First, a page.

The climb-down was set to be announced by the head of state’s prime minister, Edouard Philippe, following emergency talks at the Elysee Palace.
“It will mean that none of the fuel surcharges set for the new year will take effect,” said the source.
They added: “Mr Philippe will announce the decision to MPs on Tuesday morning.”
But Yellow Vest fuel protesters who have reduced Paris and other cities to warzones over the past two weekends said their protests would continue as they campaign for more tax reductions.
“It’s a first step, but we don’t want crumbs,” said Benjamin Cauchy, a spokesman for the movement, which takes its name from the high visibility yellow jackets that all motorists are expected to own in France.
“Demonstrations will continue as we fight for further demands,’ said Mr Cauchy.
He added that he had received “30 death threats” after pleading for his movement to halt its campaign of violence.
There were more than 400 arrests in Paris at the weekend, as thousands fought running battles with riot police.
Right-wing thugs and masked anarchists joined the "Yellow Vest" fuel price protesters last week – vandalising Parisian buildings such as the Arc de Triomphe and torching cars.
Previously, Macron had insisted that fuel prices had to rise in line with green initiatives made necessary by the Paris Climate Change agreement.
But following two weekends of violence, French police admitted they "can't cope" and called on the government to send in the Army ahead of a third weekend of riots.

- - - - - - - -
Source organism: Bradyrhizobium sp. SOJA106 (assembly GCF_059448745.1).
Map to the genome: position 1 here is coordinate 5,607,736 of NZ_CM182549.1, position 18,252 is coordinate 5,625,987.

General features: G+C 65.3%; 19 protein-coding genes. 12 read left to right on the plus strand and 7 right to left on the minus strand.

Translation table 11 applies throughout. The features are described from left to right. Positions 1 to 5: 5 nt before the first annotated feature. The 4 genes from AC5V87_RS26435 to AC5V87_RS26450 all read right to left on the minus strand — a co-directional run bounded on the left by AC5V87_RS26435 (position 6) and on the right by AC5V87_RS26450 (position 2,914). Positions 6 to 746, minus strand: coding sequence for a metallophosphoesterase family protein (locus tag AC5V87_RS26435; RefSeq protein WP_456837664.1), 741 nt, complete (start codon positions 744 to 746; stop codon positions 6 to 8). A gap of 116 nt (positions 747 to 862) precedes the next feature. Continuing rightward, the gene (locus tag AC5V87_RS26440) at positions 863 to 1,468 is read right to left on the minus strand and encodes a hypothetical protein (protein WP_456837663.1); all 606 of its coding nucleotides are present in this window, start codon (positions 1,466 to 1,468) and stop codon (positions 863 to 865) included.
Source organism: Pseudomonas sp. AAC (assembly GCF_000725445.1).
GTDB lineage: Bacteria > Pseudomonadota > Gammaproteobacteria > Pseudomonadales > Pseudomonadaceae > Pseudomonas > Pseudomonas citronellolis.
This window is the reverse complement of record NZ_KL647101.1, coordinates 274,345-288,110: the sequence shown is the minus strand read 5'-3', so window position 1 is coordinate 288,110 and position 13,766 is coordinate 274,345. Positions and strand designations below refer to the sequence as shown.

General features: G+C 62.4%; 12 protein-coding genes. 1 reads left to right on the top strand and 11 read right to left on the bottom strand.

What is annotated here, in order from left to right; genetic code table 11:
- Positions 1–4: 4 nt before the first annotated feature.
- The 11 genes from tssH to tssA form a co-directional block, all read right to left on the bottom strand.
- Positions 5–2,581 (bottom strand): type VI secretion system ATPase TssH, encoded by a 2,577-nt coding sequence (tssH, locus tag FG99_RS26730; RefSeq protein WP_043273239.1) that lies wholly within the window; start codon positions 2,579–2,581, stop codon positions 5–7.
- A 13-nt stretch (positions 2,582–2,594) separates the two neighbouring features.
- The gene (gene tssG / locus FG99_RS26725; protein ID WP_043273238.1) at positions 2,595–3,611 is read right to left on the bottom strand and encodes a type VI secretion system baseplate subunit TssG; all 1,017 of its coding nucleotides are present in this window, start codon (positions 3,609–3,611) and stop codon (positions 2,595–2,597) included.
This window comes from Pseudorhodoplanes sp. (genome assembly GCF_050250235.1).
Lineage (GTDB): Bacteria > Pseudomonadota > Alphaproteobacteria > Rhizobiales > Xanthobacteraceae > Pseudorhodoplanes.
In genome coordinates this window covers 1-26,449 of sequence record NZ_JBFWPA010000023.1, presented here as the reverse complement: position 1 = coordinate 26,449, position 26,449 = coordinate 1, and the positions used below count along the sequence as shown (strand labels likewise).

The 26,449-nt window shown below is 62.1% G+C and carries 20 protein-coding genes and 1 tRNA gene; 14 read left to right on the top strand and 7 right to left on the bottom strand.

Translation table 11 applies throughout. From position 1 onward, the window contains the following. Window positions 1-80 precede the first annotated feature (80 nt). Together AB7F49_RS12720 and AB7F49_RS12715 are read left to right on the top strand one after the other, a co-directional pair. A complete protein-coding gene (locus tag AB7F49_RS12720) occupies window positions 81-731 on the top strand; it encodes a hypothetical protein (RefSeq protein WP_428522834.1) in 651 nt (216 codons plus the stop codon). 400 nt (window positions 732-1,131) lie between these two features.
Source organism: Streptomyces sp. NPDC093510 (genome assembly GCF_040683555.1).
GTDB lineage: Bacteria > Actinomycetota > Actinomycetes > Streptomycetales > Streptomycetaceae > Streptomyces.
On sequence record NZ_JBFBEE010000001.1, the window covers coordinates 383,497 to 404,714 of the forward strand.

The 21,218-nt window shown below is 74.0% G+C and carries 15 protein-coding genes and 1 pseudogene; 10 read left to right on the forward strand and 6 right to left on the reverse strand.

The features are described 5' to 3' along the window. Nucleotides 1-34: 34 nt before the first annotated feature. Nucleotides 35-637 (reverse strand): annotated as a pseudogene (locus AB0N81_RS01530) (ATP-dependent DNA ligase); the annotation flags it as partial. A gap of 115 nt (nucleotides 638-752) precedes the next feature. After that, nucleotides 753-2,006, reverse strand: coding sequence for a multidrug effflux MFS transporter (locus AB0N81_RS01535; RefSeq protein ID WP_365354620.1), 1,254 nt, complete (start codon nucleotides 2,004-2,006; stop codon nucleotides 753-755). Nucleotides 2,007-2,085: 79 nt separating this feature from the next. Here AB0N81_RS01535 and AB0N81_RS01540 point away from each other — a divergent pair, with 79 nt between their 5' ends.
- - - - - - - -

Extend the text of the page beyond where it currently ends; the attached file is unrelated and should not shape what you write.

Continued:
Paris saw the worst of the unrest which has been compared to the infamous protests in May 1968 – when a workers' strike paralysed the country for seven weeks and turned the capital into a warzone.
In the second week of violence, the anti-government rioters, who threw hammers and steel bolts at officers, said their movement was "the start of a revolution".
Yves Lefebvre, a member of the Unité SGP police union, told France Info radio that security forces at the weekend were exhausted by the carnage.
He said: "The (officers) don’t want to remain as the last rampart against insurrection. We can’t take it – I call on the president to face up to his responsibilities."
But despite the reported government u-turn, the carnage could continue regardless.
Extremist brochures obtained by The Times shows that ultra-right wing groups are seeking to turn the unrest into a full-blown revolution.
The estimated 300 ultra-right militants who took part in Saturday’s violent demonstrations in Paris were reportedly well-organised and mostly avoided arrest.
The “yellow vest” movement, named after the high-visibility jackets of lorry drivers,said that they would return to the capital next weekend.
And there have been calls online to block roads and oil refineries around the country while other demonstrators plan to march on the Élysée Palace.
More to follow…
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